Monday, October 30, 2017

Bill Gates Tries Again

Announced last week: Bill Gates will pouring another $1.7 billion into various education initiatives in the next few years. He has previously spent over $5 billion on various initiatives which he admits hasn't shown much in the way of results. This time:
He said most of the new money — about 60 percent — will be used to develop new curriculums and “networks of schools” that work together to identify local problems and solutions, using data to drive “continuous improvement.” He said that over the next several years, about 30 such networks would be supported, though he didn’t  describe exactly what they are. The first grants will go to high-needs schools and districts in six to eight states, which went unnamed.
Sounds a heck of a lot like Achieving the Dream (the network for community colleges).

More at Washington Post.

Monday, October 2, 2017

NY Times on Coding Boot Camp Closures

Recently several large coding boot camp institutes closed their doors, suggest that we may have a bursting bubble in that sector. Among them are (1) Dev Bootcamp, bought by Kaplan, with 6 schools, and (2) The Iron Yard, backed by Apollo Education (Phoenix University), at 15 campuses.

This article asserts that the average course lasts 14 weeks and costs $11,400. Some courses last 26 weeks and cost $26,000. The sector is apparently transitioning such that about half of the registrants are individuals paying on their own, and half are companies paying for employees to up-skill.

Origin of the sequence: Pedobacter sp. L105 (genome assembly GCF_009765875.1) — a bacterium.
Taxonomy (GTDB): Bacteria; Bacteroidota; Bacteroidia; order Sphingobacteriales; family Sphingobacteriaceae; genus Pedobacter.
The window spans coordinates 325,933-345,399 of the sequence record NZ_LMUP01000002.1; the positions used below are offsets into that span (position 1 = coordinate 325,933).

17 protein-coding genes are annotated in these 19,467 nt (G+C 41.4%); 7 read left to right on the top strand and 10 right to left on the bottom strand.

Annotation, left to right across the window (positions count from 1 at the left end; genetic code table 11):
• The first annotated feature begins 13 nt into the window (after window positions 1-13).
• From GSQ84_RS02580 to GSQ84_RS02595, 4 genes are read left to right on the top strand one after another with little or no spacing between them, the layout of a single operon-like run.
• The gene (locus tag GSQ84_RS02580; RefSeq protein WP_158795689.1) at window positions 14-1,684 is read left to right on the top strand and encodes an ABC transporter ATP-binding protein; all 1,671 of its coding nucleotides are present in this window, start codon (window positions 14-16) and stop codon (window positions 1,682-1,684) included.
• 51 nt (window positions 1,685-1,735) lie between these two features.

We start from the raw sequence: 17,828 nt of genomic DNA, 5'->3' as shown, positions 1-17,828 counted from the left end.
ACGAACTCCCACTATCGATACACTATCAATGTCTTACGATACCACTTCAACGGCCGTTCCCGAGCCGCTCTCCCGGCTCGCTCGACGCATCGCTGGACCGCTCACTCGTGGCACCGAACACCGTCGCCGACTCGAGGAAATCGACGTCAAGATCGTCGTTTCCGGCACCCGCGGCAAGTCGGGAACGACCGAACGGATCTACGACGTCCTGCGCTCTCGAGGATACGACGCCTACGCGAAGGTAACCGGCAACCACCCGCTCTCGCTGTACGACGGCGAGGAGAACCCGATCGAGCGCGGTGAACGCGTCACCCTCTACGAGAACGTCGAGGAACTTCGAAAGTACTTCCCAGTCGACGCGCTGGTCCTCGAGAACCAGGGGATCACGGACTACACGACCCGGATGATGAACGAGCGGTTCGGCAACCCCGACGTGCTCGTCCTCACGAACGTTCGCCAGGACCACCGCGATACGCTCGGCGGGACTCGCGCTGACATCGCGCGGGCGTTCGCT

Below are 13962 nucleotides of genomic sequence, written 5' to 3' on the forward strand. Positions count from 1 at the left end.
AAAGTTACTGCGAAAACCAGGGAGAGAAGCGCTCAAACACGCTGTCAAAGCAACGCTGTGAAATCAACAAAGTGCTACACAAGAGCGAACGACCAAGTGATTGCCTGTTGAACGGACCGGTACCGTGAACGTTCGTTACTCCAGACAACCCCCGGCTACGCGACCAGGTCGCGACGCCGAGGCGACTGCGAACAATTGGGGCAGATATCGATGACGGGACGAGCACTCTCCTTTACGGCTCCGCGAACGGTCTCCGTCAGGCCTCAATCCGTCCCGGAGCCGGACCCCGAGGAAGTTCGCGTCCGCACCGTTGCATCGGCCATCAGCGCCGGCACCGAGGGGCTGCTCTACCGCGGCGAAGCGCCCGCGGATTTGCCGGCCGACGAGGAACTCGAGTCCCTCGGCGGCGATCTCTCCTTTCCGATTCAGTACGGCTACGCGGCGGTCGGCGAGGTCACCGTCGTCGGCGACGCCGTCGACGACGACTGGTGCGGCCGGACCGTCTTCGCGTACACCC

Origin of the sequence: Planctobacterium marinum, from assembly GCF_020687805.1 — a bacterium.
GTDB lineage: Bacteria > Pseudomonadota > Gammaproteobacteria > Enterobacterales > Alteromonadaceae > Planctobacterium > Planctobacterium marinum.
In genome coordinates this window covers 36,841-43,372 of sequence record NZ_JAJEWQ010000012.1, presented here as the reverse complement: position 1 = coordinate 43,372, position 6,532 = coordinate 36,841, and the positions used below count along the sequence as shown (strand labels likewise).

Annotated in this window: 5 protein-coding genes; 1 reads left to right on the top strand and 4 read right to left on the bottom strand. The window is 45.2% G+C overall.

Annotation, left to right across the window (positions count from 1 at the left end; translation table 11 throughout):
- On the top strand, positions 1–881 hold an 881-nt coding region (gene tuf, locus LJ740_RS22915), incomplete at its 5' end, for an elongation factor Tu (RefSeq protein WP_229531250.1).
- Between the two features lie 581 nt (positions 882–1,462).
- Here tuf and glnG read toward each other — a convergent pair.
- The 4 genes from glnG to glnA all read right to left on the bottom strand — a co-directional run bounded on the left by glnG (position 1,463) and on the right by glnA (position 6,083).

Among the difficulties are that the boot camp model only works with intense, face-to-face interactions, and therefore has difficulty scaling to modern profitability levels (contrast this with the MOOC model which seeks to cheaply automate learning for hundreds of thousands, but has failed catastrophically at trying to create success for low-skilled and remedial students). While the Flatiron School in New York has an online offering, it costs $1,500 per month, and personal instructors online throughout the day (the article includes a story of the vice president making a phone call to one panicked student).
“Online boot camp is an oxymoron,” said Mr. Craig of University Ventures. “No one has figured out how to do that yet.”

New York Times.